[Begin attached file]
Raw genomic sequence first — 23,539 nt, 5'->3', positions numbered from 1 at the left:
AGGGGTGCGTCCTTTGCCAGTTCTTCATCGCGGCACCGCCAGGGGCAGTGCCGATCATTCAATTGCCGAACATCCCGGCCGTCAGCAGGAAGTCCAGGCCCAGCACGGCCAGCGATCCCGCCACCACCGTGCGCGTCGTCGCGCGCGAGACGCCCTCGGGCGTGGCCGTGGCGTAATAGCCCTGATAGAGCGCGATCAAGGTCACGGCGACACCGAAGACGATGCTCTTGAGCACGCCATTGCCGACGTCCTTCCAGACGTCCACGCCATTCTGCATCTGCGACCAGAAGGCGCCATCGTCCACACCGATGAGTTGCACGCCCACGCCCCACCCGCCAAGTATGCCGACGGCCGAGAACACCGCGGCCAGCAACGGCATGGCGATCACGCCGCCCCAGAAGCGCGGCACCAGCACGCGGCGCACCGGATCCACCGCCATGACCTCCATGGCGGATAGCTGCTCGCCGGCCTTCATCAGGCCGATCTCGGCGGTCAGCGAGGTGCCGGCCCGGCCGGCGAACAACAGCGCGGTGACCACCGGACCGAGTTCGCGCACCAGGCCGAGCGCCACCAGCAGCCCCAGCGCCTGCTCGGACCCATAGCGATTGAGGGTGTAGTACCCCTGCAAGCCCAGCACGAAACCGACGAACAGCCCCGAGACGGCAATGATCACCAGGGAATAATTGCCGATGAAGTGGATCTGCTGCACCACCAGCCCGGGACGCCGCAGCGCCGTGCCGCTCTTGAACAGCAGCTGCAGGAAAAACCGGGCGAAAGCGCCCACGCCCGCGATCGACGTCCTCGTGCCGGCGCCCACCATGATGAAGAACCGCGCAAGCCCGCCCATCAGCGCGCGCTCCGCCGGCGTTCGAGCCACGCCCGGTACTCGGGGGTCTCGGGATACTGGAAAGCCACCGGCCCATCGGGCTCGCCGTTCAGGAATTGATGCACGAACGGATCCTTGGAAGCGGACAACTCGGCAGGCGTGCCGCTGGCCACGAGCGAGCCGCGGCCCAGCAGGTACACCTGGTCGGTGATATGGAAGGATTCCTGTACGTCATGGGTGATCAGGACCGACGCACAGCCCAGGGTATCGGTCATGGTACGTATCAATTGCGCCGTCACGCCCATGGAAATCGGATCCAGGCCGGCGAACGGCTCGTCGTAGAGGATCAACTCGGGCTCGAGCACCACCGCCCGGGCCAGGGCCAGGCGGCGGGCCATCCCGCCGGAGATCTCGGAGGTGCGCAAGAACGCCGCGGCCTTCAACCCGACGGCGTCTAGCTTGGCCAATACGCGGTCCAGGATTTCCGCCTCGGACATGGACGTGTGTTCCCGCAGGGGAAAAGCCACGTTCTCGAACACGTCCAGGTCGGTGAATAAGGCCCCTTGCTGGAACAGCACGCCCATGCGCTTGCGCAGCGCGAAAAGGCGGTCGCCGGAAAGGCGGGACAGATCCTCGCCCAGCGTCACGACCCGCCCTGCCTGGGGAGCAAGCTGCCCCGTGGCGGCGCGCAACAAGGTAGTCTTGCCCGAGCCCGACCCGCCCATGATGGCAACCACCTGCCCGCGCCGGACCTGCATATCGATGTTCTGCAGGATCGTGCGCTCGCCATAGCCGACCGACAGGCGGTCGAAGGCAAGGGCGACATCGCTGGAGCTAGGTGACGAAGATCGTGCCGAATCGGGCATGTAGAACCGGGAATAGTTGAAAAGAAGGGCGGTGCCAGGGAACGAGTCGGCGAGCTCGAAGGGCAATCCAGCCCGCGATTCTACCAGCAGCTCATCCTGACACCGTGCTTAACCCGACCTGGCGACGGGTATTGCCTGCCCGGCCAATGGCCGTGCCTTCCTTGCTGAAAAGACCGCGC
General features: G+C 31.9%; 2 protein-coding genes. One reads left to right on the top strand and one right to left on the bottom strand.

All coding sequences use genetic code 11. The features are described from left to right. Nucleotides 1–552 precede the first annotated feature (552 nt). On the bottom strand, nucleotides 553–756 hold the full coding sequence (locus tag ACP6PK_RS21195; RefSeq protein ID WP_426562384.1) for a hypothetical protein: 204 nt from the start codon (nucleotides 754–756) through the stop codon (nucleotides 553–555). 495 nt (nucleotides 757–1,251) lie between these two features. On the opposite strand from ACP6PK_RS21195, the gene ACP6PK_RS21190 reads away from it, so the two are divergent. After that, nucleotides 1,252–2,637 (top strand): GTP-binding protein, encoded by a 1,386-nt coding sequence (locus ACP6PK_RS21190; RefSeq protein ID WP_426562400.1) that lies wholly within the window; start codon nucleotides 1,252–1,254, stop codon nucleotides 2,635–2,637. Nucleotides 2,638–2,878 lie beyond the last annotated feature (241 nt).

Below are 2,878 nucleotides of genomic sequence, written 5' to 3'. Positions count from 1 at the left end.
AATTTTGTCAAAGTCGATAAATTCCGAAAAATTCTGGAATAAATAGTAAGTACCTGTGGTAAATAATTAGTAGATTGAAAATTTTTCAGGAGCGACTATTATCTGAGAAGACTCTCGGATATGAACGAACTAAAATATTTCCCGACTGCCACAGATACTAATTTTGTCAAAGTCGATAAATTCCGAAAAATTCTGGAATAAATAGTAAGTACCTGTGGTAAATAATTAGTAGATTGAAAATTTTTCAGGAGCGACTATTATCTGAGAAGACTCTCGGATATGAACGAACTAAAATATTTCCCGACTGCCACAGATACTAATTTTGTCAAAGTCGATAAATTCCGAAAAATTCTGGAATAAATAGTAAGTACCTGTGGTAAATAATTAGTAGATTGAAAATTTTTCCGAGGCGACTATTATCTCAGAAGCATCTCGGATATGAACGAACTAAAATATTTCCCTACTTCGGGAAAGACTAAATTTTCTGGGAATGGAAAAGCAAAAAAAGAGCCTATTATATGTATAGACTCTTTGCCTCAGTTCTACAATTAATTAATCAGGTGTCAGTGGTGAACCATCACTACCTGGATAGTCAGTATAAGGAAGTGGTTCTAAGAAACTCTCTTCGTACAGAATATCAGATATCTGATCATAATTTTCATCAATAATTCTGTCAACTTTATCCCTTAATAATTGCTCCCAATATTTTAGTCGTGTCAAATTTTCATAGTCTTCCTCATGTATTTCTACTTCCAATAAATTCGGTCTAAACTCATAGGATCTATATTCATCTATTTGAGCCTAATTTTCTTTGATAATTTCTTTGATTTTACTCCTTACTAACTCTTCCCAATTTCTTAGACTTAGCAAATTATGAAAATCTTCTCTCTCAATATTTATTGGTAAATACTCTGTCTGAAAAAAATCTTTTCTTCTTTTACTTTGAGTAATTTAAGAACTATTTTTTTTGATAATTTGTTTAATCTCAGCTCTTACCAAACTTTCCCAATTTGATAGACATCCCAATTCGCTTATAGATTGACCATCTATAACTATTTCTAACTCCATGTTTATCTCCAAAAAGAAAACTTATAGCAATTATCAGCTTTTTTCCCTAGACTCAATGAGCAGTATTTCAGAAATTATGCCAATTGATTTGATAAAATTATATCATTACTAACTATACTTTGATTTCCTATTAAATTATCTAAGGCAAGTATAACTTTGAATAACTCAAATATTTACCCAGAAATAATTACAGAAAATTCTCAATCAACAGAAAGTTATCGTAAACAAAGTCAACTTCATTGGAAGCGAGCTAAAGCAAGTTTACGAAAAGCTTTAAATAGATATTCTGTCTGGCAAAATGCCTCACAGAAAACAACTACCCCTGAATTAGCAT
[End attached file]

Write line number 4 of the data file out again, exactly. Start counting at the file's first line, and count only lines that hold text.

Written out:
All coding sequences use genetic code 11. The features are described from left to right. Nucleotides 1–552 precede the first annotated feature (552 nt). On the bottom strand, nucleotides 553–756 hold the full coding sequence (locus tag ACP6PK_RS21195; RefSeq protein ID WP_426562384.1) for a hypothetical protein: 204 nt from the start codon (nucleotides 754–756) through the stop codon (nucleotides 553–555). 495 nt (nucleotides 757–1,251) lie between these two features. On the opposite strand from ACP6PK_RS21195, the gene ACP6PK_RS21190 reads away from it, so the two are divergent. After that, nucleotides 1,252–2,637 (top strand): GTP-binding protein, encoded by a 1,386-nt coding sequence (locus ACP6PK_RS21190; RefSeq protein ID WP_426562400.1) that lies wholly within the window; start codon nucleotides 1,252–1,254, stop codon nucleotides 2,635–2,637. Nucleotides 2,638–2,878 lie beyond the last annotated feature (241 nt).